1964 Pleasant SEL

Pleasant guitars were another great Japanese brand that shone brightly for a brief period in the early to mid 60's when the pop music boom hit Japan.

The guitars were made by Shinko Gakki who were a very reputable woodworking factory making organs and pianos during the 50's. In the early 60's they started making acoustic guitars and in 1964 started making solid body electrics.

They were branded Pleasant for the domestic market and sold in the US under the Lafayette name. Intermark in New York also imported guitars made in this factory under the Cipher brand name. Other names known to come out of this factory for the US market were Telstar in New York and St George (more on them soon).

Their guitars were heavily influenced by brands like Burns and Eko and had some fantastic original designs like the '66 SEV we have for sale in the shop.

This guitar is typical of the "early" period of Japanese construction and design and although Shinko were relatively late to the party, they worked with Kawai to improve electric guitar design and construction and the differences between this '64 and the '66 SEV are clear to see the leaps and bounds made in two short years.

 

Shinko were the first Japanese manufacturer to make multi laminated necks which was adopted by some of the big name factories like Kawai and Zen On soon after. This method of construction gives a very strong and stable neck.

The thin solid timber body is "sandwiched" down the middle with a thin laminate top and back, much like the Greco here. It has a Fender offset feel to it but the bottom horn is very Teisco and the shape is very pleasing, or pleasant you might say ...

 

The neck is a bolt on one piece thick but comfortable piece with a rosewood fretboard. The headstock is pure Fender, which probably makes the body shape seem more "Fenderish"

Shinko used three distinct types of pickups in their guitars and I really like these early square pole piece single coils. They're clear and sharp but with really nice bottom end and warmth to them. 

The bridge is a very primitive non intonatable bar much like some Gretsches and other early Japanese guitars but works well and sounds great. The vibrato is fantastic. A lot like the one used on the Honey in design but a little more industrial looking.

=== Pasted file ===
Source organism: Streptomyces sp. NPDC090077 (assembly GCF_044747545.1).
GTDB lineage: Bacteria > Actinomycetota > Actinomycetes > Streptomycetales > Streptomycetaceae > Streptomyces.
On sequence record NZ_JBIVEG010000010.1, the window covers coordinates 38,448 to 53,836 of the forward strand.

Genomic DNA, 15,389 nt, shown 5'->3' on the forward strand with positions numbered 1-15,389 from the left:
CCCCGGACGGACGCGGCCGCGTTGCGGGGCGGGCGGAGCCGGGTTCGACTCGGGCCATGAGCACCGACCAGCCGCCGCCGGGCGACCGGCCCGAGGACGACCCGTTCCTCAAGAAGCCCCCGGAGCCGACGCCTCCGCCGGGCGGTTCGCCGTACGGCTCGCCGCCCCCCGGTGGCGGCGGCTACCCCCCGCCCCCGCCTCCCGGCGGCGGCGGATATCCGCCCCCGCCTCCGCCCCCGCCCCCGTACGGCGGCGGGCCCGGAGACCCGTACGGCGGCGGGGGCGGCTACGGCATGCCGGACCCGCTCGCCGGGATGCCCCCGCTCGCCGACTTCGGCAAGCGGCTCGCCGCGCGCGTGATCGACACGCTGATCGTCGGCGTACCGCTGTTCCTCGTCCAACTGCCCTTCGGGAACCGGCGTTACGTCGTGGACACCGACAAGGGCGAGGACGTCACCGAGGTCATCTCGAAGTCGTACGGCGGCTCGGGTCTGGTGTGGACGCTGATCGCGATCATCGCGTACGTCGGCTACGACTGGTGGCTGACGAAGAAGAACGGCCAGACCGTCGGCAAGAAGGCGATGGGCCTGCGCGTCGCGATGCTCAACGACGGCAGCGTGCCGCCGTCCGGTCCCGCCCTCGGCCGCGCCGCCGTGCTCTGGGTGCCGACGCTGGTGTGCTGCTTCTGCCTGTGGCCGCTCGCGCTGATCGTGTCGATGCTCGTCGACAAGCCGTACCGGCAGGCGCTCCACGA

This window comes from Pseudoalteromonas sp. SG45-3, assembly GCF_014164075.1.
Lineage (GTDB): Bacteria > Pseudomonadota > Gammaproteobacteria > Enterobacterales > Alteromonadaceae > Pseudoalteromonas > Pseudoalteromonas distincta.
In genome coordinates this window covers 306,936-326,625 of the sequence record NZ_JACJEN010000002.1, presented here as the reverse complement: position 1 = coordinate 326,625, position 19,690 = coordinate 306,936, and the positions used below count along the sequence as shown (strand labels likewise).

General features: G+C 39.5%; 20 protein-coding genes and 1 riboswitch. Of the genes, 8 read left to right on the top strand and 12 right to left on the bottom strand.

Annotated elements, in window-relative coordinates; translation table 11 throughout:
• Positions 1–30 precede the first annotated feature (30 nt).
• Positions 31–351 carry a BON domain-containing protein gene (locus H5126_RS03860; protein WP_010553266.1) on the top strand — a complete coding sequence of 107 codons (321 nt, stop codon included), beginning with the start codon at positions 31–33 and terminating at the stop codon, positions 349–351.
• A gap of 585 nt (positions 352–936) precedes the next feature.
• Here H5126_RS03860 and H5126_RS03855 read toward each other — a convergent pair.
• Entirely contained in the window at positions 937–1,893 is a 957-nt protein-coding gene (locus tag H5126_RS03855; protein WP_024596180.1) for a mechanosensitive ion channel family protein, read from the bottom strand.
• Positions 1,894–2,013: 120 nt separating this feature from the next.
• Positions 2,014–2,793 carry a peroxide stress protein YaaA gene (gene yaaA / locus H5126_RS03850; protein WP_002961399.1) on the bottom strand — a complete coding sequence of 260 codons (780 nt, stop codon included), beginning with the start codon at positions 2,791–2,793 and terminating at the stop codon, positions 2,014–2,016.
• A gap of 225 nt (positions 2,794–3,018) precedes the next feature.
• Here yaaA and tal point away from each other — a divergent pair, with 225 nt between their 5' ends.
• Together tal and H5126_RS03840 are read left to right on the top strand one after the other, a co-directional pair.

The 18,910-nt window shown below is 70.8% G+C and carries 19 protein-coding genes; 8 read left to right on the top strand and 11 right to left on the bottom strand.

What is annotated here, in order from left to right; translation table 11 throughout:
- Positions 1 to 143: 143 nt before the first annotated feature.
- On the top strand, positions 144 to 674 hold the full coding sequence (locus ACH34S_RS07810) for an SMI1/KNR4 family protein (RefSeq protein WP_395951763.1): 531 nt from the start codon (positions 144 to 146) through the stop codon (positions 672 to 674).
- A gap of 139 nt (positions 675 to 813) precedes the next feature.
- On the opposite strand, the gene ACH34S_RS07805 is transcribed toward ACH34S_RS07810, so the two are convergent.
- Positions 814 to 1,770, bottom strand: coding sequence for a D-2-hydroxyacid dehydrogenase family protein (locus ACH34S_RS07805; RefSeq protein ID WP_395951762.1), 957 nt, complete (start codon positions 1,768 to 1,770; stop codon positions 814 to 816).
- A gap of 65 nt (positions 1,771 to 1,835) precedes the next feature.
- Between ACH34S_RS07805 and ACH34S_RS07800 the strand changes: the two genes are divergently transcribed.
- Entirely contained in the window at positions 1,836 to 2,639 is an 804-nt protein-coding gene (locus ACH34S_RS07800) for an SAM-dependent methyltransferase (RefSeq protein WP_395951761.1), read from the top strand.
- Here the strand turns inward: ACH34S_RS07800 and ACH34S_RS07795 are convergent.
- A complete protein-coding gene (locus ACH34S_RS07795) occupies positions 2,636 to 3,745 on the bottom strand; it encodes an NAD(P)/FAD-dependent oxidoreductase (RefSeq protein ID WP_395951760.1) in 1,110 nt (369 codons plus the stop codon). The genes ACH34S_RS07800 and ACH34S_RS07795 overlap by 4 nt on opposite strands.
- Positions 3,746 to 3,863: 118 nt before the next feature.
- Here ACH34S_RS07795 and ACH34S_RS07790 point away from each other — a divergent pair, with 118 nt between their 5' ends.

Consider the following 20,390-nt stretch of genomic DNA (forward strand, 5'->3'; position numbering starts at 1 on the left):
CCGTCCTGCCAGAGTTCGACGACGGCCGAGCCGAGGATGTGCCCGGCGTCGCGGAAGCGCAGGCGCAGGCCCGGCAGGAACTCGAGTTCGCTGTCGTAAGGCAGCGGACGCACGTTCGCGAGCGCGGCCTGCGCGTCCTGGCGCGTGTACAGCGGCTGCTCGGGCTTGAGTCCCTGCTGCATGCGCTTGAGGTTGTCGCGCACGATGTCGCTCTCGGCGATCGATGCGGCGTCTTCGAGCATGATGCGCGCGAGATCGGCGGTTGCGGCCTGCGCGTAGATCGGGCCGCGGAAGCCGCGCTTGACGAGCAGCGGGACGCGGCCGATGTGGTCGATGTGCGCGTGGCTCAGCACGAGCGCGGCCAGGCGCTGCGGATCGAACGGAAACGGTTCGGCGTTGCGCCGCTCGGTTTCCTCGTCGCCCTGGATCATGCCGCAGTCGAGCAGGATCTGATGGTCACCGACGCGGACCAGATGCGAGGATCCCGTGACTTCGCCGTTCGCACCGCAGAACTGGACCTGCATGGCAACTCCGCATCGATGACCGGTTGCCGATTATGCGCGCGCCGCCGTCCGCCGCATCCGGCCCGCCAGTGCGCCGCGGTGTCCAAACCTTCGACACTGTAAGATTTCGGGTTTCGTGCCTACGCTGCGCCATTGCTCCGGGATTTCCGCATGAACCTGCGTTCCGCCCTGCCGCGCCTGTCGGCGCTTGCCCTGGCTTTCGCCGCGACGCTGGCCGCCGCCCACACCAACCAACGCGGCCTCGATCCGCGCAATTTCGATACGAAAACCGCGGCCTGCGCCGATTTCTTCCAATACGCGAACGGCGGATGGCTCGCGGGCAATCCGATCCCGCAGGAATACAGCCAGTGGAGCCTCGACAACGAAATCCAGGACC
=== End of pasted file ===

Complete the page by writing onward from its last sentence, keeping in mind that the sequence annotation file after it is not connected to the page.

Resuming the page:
This guitar is all original (except one tuner bush) with all the electrics and hardware working in great condition. Again, for a guitar this age that has been played, that's a great sign of quality. 

Lots of these types of guitars were trashed during the years when they were looked at as being "cheap Asian guitars" which they are compared to high end US and UK made guitars, but they have a real charm and show that they were well made and designed. Within a couple of years most of the big Japanese factories had improved quality greatly and by the mid to late 70's were making guitars of comparable, or better quality to the guitars they started out trying to copy.

 

The 50's Japanese production can be very clunky and sometimes frustrating in standard form but even they were well made and good examples still around have proven they were of a standard in construction much higher than current "cheap Asian guitars". 

By the early 60's they were really working out how to make some pretty nice stuff and as most of the big factories and brands actually worked together in a genuine attempt to make better and better quality guitars, in a few short years they were really moving forward in design and quality.

Shinko would close in '66 and be absorbed into Kawai who were one of the last "big name" factories to survive the crash in '66/67 and eventually take over Teisco as well. Finding nice examples of these guitars is always a joy for me. When you've owned and played as many guitars as I have you can see the evolution of Japanese manufacturing and I find it fascinating. They were genuinely striving to make excellent products and guitars like this are a prime example of how something very ... basic, can still play and sound so good 55 years later. 

Aug 29 2017 Written By: Tim Brennan